13 September 1988


Forty-second session
Agenda item 136


Report of the Secretary-General


1. On the latest occasion at which the General Assembly considered the dispute that had risen with the host country over its attempts to apply domestic legislation, the Anti-Terrorism Act of 1987 (ATA), in such a manner as to force closure of the Permanent Observer Mission of the Palestine Liberation Organization (PLO) to the United Nations in New York, the General Assembly adopted resolution 42/232 of 13 May 1988. By that resolution, the Secretary-General was once again requested to report to the General Assembly on developments regarding this matter.

2. At the time of adoption of the resolution, The United States had already initiated legal proceedings in a domestic court of the United States against the PLO (A/42/915/Add.4, paras. 6-8) in order to obtain judicial authorization to close the PLO Observer Mission as required by the ATA. On 8 June 1988, the United States District Court for the Southern District of New York heard oral arguments of counsel in the case United States of America v. The Palestine Liberation Organization, et al. At that hearing the United Nations was formally admitted as amicus curiae in the case. An amicus curiae memorandum of law and appendices had been submitted to the Court by and on behalf of the United Nations on 1 June 1988.

3. The Honourable Edmund L. Palmieri, United States District Judge, issued the District Court’s decision on the case on 29 June 1988, which is annexed to the present report. By that decision, the Court rejected the authorization sought by the United States. The decision contains a number of points of interest to the United Nations, which may be briefly summarized as follows:

(a) The ATA and the Headquarters Agreement

The Court noted that The United States statutes and treaties are both the supreme law of the land and that the Constitution of the United States sets forth no order of precedence to differentiate between them. The Court held that only where a treaty is irreconcilable with a subsequently enacted statute and Congress has shown a clear intent to supersede the treaty does the statute take precedence.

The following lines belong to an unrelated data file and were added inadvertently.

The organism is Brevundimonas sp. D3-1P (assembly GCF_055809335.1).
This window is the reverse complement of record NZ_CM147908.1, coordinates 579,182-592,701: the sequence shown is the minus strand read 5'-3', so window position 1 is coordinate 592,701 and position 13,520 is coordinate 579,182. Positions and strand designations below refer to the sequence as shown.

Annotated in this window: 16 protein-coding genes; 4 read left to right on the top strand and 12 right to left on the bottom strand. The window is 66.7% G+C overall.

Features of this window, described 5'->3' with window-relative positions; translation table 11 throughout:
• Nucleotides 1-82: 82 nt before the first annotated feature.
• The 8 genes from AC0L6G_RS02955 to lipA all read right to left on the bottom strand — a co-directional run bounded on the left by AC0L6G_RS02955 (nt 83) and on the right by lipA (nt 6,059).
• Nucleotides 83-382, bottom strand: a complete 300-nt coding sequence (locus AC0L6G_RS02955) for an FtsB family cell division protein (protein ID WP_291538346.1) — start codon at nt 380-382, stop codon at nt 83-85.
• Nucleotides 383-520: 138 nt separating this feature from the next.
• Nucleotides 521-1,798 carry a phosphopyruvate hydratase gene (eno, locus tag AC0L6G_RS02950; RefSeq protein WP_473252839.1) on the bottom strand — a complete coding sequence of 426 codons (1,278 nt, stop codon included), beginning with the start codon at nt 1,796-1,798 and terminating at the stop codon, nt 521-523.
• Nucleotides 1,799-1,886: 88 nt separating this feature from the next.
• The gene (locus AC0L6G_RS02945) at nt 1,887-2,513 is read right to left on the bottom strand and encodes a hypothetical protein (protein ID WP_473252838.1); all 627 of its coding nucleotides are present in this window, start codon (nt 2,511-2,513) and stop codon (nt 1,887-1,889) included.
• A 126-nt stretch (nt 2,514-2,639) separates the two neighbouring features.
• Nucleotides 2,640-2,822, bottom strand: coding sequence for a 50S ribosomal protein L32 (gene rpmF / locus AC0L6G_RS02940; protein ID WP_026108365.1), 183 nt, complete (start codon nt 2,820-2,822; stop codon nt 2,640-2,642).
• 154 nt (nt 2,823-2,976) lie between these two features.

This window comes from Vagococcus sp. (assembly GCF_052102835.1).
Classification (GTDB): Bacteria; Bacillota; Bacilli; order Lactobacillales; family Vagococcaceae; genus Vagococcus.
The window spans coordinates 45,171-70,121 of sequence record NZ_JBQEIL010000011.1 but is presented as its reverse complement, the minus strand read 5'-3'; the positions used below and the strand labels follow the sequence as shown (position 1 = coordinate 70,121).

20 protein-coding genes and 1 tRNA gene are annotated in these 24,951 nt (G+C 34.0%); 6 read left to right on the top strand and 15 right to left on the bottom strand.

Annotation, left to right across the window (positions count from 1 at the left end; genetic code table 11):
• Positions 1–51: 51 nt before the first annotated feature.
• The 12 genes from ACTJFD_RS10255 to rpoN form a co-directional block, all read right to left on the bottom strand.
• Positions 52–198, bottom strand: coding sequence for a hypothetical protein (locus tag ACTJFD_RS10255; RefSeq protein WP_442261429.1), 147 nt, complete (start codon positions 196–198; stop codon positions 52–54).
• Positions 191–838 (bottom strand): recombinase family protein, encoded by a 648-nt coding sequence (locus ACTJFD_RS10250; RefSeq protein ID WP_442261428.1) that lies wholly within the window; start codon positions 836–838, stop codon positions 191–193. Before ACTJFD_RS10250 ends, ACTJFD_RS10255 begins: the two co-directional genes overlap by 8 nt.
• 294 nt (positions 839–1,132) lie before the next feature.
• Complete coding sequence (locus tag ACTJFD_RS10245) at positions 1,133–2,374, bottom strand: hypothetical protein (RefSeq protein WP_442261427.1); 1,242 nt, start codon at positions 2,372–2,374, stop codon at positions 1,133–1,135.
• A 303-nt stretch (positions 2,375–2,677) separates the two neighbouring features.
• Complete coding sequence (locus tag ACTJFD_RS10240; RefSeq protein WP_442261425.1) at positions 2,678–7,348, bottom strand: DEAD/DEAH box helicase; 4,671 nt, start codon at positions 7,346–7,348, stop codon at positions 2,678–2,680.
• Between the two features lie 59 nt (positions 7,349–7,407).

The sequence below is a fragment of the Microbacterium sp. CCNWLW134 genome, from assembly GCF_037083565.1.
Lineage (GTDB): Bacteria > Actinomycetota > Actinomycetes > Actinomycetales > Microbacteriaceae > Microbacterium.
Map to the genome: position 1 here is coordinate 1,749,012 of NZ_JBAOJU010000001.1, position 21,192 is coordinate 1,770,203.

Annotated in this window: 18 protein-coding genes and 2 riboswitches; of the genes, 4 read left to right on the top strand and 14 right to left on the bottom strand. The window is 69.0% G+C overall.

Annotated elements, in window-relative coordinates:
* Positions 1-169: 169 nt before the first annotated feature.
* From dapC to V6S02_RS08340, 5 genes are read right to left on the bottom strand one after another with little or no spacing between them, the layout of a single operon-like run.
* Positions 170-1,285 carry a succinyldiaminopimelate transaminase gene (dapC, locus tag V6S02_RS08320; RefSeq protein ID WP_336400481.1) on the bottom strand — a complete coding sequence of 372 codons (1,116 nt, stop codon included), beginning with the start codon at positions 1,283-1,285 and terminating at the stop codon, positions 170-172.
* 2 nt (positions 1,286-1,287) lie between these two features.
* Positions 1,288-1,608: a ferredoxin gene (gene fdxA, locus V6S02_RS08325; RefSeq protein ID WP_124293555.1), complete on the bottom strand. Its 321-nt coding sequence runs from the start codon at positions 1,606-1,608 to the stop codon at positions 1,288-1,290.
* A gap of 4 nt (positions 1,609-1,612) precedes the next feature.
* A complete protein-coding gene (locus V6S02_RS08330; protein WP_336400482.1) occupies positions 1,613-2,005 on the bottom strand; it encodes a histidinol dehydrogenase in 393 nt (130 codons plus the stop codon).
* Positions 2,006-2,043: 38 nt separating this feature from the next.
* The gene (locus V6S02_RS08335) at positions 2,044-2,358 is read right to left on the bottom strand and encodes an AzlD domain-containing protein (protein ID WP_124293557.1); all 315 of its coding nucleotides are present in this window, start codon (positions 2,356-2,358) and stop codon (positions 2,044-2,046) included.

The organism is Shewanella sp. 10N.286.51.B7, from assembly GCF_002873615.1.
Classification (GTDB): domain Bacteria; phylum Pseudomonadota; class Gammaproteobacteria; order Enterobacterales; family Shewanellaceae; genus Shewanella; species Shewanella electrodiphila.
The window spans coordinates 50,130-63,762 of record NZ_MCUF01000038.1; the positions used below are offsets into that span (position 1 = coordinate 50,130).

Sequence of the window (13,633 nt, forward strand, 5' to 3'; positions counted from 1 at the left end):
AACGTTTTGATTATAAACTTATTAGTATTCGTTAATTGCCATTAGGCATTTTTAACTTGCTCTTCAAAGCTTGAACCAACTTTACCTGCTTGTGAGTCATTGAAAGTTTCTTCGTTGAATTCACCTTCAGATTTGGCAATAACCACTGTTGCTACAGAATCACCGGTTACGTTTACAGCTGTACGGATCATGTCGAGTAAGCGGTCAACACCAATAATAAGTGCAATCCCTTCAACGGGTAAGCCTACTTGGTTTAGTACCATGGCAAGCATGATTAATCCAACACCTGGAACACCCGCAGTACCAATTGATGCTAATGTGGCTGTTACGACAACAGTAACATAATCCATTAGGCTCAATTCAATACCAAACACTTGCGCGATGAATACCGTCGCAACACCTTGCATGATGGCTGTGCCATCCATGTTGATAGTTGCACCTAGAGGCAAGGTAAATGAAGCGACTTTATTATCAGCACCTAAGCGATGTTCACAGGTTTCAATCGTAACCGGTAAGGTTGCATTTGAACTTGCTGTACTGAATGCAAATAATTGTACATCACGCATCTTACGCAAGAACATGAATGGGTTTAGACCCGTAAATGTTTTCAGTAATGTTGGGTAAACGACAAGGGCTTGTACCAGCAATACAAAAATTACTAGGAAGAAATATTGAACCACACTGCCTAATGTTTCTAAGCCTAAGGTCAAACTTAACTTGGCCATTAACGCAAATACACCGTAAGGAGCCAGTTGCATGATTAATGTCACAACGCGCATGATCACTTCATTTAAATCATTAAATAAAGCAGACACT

In its present case, the Court found that the Headquarters Agreement by its language and the practice of the United States obligates the United States to allow the PLO transit, entry and access to the United Nations. The Court also stated that these rights could not be effectively utilized without the use of offices. Further, the ATA did not alter the United States obligations under the Headquarters Agreement because it failed to disclose the clear legislative intent necessary for the Court to act in contravention of the Headquarters Agreement. The court noted that the ATA does not even mention the Headquarters Agreement and that while the section of the ATA prohibiting the maintenance of an office applies “notwithstanding and provision of the law to the contrary,” it does not purport to apply notwithstanding any treaty.

(b) The duty to arbitrate

The Court rejected the argument that it should defer to the advisory opinion of the International Court of Justice regarding the United States obligation to arbitrate. In effect, the Court found that it could not direct the United States to arbitrate the dispute without exceeding the scope of its powers. The matter was one of international policy, an area in which courts were generally unable to participate. The ultimate decision as to how the United States should honour its treaty obligations was for the executive to decide. In addition, the Court emphasized that the dispute involved the interpretation of domestic law, the ATA, and that as a matter of domestic law the interpretation of international obligations such as the Headquarters Agreement and their possible reconciliation with the domestic law was for the courts to decide.

4. According to the relevant rules of the court, the United States had 60 days from the date of the decision in question within which to file an appeal. On 29 August 1988 the United States Department of Justice announced that the United States had decided not to appeal the decision of the District Court.

5. The decision by the United States not to appeal was welcomed by the Secretary-General. The dispute between the United Nations and its host country concerning the PLO Observer Mission has thus come to an end.